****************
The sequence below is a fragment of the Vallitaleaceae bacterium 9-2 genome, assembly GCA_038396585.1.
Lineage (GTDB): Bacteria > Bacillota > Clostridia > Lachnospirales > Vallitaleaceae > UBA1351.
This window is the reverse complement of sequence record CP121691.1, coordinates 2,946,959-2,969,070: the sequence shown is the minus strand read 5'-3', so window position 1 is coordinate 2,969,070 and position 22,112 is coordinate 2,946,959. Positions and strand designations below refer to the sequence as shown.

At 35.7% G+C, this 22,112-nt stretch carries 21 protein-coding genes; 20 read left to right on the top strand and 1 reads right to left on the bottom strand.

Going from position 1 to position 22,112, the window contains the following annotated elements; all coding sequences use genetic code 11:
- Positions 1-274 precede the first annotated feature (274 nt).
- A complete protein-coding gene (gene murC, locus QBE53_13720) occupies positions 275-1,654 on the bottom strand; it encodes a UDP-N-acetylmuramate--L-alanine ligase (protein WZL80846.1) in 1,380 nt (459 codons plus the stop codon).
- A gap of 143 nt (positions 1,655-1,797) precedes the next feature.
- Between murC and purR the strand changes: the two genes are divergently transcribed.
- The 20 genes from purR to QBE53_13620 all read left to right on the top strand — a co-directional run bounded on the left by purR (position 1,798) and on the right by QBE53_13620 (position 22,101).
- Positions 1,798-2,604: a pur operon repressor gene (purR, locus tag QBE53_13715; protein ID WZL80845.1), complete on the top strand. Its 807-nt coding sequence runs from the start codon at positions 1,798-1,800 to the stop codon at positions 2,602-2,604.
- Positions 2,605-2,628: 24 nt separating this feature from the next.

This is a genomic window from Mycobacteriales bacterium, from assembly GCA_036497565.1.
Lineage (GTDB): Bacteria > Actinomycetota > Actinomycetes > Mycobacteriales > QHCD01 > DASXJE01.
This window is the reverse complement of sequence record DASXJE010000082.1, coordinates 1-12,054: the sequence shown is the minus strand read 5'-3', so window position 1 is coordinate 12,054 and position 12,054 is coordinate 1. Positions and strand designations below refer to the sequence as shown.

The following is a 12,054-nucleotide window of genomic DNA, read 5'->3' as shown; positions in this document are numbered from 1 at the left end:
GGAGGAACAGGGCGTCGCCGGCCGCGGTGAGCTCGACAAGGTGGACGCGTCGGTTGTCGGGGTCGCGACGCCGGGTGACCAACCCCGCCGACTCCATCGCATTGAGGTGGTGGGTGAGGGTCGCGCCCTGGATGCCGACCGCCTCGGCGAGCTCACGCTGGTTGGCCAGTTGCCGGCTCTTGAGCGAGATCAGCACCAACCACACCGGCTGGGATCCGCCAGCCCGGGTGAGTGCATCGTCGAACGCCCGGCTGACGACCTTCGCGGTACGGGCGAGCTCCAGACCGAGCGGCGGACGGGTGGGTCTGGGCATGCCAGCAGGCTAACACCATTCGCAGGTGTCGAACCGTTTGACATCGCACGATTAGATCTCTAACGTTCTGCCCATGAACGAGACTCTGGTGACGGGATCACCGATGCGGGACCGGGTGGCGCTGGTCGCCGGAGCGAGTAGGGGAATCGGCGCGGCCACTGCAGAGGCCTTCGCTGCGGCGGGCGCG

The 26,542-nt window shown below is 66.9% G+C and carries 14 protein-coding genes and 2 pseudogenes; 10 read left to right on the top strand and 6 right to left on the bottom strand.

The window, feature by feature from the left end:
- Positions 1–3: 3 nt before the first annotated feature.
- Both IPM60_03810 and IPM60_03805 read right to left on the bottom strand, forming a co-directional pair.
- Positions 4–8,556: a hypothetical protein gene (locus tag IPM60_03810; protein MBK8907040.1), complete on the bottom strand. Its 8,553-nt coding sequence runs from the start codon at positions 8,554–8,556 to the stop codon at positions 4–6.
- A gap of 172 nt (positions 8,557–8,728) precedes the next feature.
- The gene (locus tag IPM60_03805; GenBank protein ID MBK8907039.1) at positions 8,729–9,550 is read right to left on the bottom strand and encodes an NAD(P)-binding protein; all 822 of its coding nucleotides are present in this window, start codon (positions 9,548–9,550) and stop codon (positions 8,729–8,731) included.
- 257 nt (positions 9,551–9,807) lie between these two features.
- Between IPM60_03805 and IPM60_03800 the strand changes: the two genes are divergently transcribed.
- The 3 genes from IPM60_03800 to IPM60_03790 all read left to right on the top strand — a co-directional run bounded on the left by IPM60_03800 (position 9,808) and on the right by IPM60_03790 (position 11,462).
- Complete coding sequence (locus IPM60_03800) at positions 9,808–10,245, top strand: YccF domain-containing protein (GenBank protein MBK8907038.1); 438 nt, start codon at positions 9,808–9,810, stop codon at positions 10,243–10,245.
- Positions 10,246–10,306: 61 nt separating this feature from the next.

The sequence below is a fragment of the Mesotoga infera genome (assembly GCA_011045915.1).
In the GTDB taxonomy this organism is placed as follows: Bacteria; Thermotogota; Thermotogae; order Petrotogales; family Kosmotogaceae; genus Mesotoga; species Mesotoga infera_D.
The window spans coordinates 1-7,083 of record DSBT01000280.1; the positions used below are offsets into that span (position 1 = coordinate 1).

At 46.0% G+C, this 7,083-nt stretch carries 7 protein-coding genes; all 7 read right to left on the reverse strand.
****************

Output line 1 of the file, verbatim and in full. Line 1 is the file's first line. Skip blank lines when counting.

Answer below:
The sequence below is a fragment of the Vallitaleaceae bacterium 9-2 genome, assembly GCA_038396585.1.